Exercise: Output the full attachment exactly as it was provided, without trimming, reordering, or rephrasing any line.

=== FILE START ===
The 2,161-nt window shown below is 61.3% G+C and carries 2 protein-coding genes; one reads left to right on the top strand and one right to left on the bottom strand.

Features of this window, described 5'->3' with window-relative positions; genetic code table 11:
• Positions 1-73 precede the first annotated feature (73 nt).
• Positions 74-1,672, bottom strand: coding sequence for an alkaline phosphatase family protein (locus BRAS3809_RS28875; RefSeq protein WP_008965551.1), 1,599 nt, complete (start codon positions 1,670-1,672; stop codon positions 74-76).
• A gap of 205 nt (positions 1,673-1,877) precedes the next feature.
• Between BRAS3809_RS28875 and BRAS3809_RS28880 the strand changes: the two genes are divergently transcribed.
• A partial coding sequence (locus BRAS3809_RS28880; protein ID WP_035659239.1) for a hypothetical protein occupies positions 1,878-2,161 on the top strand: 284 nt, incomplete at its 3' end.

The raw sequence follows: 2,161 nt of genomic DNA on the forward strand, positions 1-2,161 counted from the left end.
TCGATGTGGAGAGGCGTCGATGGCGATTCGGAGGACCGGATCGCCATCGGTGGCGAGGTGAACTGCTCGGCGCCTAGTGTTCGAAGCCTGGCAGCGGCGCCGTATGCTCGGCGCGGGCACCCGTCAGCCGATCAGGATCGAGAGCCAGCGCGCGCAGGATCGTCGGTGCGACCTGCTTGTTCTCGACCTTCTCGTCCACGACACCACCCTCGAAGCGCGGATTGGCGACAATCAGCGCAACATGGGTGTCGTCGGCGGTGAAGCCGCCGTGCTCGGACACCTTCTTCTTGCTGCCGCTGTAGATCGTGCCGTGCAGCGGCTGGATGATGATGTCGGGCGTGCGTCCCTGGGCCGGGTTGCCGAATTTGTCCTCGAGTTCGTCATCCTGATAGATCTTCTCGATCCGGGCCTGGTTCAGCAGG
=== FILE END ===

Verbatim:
The 2,161-nt window shown below is 61.3% G+C and carries 2 protein-coding genes; one reads left to right on the top strand and one right to left on the bottom strand.

Features of this window, described 5'->3' with window-relative positions; genetic code table 11:
• Positions 1-73 precede the first annotated feature (73 nt).
• Positions 74-1,672, bottom strand: coding sequence for an alkaline phosphatase family protein (locus BRAS3809_RS28875; RefSeq protein WP_008965551.1), 1,599 nt, complete (start codon positions 1,670-1,672; stop codon positions 74-76).
• A gap of 205 nt (positions 1,673-1,877) precedes the next feature.
• Between BRAS3809_RS28875 and BRAS3809_RS28880 the strand changes: the two genes are divergently transcribed.
• A partial coding sequence (locus BRAS3809_RS28880; protein ID WP_035659239.1) for a hypothetical protein occupies positions 1,878-2,161 on the top strand: 284 nt, incomplete at its 3' end.

The raw sequence follows: 2,161 nt of genomic DNA on the forward strand, positions 1-2,161 counted from the left end.
TCGATGTGGAGAGGCGTCGATGGCGATTCGGAGGACCGGATCGCCATCGGTGGCGAGGTGAACTGCTCGGCGCCTAGTGTTCGAAGCCTGGCAGCGGCGCCGTATGCTCGGCGCGGGCACCCGTCAGCCGATCAGGATCGAGAGCCAGCGCGCGCAGGATCGTCGGTGCGACCTGCTTGTTCTCGACCTTCTCGTCCACGACACCACCCTCGAAGCGCGGATTGGCGACAATCAGCGCAACATGGGTGTCGTCGGCGGTGAAGCCGCCGTGCTCGGACACCTTCTTCTTGCTGCCGCTGTAGATCGTGCCGTGCAGCGGCTGGATGATGATGTCGGGCGTGCGTCCCTGGGCCGGGTTGCCGAATTTGTCCTCGAGTTCGTCATCCTGATAGATCTTCTCGATCCGGGCCTGGTTCAGCAGG